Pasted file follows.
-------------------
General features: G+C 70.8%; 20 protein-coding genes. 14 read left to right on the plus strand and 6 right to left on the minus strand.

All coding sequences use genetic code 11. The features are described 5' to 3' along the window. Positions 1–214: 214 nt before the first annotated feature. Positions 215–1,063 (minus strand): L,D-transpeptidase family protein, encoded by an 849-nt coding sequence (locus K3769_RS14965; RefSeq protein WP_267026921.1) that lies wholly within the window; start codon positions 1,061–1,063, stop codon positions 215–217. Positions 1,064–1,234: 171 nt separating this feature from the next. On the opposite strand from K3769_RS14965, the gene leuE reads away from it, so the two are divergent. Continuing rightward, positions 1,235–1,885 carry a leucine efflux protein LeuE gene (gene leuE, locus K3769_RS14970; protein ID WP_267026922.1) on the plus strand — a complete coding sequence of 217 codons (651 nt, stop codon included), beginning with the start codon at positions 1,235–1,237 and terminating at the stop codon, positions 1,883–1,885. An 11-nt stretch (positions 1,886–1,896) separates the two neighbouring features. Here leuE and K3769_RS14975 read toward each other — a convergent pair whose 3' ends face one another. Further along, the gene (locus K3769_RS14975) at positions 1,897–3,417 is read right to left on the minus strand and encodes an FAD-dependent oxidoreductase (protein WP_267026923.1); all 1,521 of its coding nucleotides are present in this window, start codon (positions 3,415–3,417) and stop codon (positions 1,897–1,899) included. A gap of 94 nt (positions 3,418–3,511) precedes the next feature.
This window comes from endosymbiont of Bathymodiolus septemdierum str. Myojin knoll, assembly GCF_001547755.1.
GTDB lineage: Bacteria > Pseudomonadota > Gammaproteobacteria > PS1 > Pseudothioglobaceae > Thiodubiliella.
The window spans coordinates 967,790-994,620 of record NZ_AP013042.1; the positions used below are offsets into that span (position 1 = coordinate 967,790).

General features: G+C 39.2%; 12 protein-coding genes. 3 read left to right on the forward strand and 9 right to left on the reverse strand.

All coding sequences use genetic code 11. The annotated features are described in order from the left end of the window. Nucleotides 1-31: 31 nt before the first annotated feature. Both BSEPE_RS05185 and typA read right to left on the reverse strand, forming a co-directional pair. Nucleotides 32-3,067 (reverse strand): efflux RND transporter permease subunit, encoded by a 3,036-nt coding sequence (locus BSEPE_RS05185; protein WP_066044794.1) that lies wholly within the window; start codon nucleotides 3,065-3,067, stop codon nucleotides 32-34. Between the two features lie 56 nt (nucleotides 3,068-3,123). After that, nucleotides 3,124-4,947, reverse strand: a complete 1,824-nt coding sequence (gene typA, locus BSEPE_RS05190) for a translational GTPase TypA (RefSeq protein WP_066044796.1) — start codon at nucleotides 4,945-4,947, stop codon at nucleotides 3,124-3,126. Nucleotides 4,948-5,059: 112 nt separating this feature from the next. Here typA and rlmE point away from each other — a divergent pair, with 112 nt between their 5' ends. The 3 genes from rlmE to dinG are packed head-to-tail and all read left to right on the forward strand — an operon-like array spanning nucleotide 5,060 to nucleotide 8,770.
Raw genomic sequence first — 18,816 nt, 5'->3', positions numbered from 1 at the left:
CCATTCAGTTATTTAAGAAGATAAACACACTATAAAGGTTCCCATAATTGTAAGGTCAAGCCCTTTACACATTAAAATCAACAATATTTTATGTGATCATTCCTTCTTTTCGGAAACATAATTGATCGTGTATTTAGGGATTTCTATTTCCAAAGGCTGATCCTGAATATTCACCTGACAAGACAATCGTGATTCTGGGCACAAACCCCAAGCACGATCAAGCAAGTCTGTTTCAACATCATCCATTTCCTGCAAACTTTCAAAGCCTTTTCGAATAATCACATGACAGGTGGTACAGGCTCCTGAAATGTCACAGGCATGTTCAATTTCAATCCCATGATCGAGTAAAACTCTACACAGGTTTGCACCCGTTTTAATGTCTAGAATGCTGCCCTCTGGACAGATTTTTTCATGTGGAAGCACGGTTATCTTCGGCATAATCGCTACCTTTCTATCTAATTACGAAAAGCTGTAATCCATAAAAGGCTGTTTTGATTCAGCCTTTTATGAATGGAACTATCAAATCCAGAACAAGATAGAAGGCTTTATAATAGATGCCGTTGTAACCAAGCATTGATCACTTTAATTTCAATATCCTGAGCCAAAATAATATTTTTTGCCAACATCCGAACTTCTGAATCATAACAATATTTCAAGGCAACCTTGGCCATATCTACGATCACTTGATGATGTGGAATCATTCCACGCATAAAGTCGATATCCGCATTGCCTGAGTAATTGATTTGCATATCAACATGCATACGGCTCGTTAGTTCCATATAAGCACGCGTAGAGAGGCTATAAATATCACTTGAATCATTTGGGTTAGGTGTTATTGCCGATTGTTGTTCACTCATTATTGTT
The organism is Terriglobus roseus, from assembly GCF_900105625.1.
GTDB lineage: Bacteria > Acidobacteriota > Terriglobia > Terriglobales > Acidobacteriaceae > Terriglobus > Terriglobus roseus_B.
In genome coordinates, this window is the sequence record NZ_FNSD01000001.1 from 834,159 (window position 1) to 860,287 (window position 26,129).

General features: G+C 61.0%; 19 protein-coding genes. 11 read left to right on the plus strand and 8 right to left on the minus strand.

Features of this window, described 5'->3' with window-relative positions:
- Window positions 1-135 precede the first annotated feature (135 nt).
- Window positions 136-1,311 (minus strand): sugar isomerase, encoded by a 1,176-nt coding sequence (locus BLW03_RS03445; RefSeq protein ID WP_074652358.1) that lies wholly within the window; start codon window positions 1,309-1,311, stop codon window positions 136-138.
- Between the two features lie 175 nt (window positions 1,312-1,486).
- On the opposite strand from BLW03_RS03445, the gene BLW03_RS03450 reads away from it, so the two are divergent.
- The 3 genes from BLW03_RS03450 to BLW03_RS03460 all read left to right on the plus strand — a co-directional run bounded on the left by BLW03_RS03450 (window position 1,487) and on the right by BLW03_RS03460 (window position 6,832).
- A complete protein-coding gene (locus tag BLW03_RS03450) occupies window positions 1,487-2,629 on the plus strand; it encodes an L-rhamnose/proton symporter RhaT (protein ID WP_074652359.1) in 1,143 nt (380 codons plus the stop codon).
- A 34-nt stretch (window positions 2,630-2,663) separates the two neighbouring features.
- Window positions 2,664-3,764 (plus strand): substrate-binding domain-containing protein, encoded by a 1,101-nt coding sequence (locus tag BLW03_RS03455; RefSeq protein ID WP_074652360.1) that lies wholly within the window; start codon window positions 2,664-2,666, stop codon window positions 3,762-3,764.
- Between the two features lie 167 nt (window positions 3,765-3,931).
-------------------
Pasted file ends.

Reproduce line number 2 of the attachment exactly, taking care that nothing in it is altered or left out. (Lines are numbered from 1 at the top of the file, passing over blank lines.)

All coding sequences use genetic code 11. The features are described 5' to 3' along the window. Positions 1–214: 214 nt before the first annotated feature. Positions 215–1,063 (minus strand): L,D-transpeptidase family protein, encoded by an 849-nt coding sequence (locus K3769_RS14965; RefSeq protein WP_267026921.1) that lies wholly within the window; start codon positions 1,061–1,063, stop codon positions 215–217. Positions 1,064–1,234: 171 nt separating this feature from the next. On the opposite strand from K3769_RS14965, the gene leuE reads away from it, so the two are divergent. Continuing rightward, positions 1,235–1,885 carry a leucine efflux protein LeuE gene (gene leuE, locus K3769_RS14970; protein ID WP_267026922.1) on the plus strand — a complete coding sequence of 217 codons (651 nt, stop codon included), beginning with the start codon at positions 1,235–1,237 and terminating at the stop codon, positions 1,883–1,885. An 11-nt stretch (positions 1,886–1,896) separates the two neighbouring features. Here leuE and K3769_RS14975 read toward each other — a convergent pair whose 3' ends face one another. Further along, the gene (locus K3769_RS14975) at positions 1,897–3,417 is read right to left on the minus strand and encodes an FAD-dependent oxidoreductase (protein WP_267026923.1); all 1,521 of its coding nucleotides are present in this window, start codon (positions 3,415–3,417) and stop codon (positions 1,897–1,899) included. A gap of 94 nt (positions 3,418–3,511) precedes the next feature.